Once I said, half-joking, that you reminded me of Heathcliff, the dark but loving, passionate but sombre, vulnerable yet aggressive, lover of Wuthering Heights. I don’t think you’ve read the book, for the only word you  retained was “gipsy”; you laughed and said I was not the first person who called you that, because of your raven black hair, that sometimes had a wild look about it; your dark eyes, aquiline nose, tall figure and reserved, sometimes even unpleasant, manner.


There was a time when I was  Cathy to your Heathcliff; by then I only had vague memories of the story, that I recalled as a highly romantic, albeit sad, one, that of a forbidden love; and then a friend told me it was not that romantic, rather more tragic, and I felt this urge to read it again to check who was right, or maybe just to confirm my first impression.


I have been reading the book and enjoying it very much, but I have to say my feelings towards it have changed. It’s only natural, taking into account that more than forty years have passed, and the romantic, naïve girl I was then has turned into a middle-aged woman, still romantic – I’ll die as one – but somewhat disappointed with love.


I do think you have a Heathcliff side in you, in that I haven’t changed. A side that was not there when we first started and that darker side of you was only perceptible, and I – naïve, again – thought it was a thing of the past, of your former loves, that now, with me it would be different. It was – up to a certain point. Then that dark, depressed, angry side began to appear, slowly but steadily, until it became not the exception, but the norm. And you were Heathcliff more and more, in your sombre moods, your blunt manners, your withdrawal whenever you wanted to avoid discussing something important.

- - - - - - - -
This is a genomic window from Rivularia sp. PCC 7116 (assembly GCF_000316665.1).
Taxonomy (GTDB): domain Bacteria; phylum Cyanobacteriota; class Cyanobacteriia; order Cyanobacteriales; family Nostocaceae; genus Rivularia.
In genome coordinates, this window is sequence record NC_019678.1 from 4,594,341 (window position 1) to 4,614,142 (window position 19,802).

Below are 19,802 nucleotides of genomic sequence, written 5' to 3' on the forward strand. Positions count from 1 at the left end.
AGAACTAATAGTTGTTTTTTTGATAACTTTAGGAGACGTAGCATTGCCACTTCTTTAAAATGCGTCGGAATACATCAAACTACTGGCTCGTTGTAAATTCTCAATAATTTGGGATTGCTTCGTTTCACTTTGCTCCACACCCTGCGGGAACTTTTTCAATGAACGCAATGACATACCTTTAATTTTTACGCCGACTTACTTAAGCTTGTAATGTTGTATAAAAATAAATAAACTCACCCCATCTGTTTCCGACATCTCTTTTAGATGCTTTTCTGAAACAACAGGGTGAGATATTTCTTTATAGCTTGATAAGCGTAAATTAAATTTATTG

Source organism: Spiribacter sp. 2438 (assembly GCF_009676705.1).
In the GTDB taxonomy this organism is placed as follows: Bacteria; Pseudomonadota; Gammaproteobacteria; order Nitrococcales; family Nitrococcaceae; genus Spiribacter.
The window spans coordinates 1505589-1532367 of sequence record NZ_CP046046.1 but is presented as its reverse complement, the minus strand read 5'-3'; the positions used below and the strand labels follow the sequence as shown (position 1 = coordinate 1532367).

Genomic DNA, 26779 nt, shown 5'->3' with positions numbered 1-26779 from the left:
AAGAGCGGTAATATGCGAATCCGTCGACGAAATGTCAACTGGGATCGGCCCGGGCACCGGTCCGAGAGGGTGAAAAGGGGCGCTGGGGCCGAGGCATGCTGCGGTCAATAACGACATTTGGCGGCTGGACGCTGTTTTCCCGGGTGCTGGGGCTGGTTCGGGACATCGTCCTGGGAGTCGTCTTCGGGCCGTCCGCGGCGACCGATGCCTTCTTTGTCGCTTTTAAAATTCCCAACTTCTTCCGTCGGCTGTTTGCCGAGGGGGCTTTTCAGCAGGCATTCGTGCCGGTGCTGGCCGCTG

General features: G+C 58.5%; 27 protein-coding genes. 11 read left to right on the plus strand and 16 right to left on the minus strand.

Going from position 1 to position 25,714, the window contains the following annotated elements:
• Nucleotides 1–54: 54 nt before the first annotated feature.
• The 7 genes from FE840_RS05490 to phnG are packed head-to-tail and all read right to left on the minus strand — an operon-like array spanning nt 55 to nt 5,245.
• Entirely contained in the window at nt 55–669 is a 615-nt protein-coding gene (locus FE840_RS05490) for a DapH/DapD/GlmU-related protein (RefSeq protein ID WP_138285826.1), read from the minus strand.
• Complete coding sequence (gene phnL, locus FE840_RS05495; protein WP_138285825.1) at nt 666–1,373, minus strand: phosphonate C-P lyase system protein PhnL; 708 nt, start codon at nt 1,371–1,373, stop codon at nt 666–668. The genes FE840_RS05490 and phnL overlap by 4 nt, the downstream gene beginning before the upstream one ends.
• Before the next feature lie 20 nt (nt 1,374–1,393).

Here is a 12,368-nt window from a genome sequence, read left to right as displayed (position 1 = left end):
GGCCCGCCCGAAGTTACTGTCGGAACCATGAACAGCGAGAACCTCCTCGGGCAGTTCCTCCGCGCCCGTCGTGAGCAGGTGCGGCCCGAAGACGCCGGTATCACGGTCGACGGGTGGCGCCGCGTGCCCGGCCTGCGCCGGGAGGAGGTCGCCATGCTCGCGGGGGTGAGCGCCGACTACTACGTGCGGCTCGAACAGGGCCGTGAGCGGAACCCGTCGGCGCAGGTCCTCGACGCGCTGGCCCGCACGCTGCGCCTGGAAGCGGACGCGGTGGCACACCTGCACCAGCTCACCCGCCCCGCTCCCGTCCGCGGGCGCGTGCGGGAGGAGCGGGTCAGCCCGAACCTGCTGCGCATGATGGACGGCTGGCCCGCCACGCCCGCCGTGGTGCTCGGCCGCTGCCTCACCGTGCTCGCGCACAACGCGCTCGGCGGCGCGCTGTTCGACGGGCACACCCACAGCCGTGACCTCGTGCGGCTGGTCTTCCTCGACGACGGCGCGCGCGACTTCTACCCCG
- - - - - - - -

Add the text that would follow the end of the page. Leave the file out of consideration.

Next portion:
Now that I’ve been reading the book, and recalling the ill-fated story of the two lovers, I conclude that the events leading to the tragedy were due to a terrible misunderstanding. Heathcliff and Cathy grow up together, developing a strong, deep affection for each other. They are inseparable, roaming the moors together. She is the pampered daughter of the house; he is a gipsy foundling taken in by her father, who treats him like family. However, when Cathy’s father dies her brother relegates Heathcliff to the condition of a servant, demeaning him in all ways possible;  doing everything in his power to bring Cathy and the son of a neighbouring house together, so that they may marry and unite the two families. Cathy lets herself be courted. Heathcliff, in despair, thinking his love for Cathy is not reciprocated, leaves without a word, only reappearing years later, a wealthy man, thirsty for revenge. Cathy, who loved him passionately after all, has married without love, convinced he is lost to her forever.  When he returns, she is on the verge of madness, and dies within days, leaving him even darker, more cruel, bent on revenge against the world that has taken away his precious love.


Back to us, I wonder. Maybe the last times of our relationship, and our breakup, are also the result of, if not misunderstanding, at least lack of communication. Maybe, like Cathy, I never let you know how much I cared, what you meant to me, and maybe you, just like Heathcliff, decided to leave on a spur of a moment and were too proud to retrace your steps. Like Cathy, I probably didn’t realize the depth of my feelings until the moment I lost you; like Heathcliff, you keep a stern face when you are near me, but I wonder what emotions are stirred beyond that impassable façade.


Cathy died and then it was too late for their love. She came to him in his dreams. If ever I haunt yours, remember I’m still here, at the reach of a phone call. As Kate Bush sings in the song “Wuthering Heights” that I heard so much in my youth, Cathy calls for Heathcliff in the night, at his window, saying she has come home. If you hear me calling too,  who knows… maybe you can open the window of your heart and let me in again.







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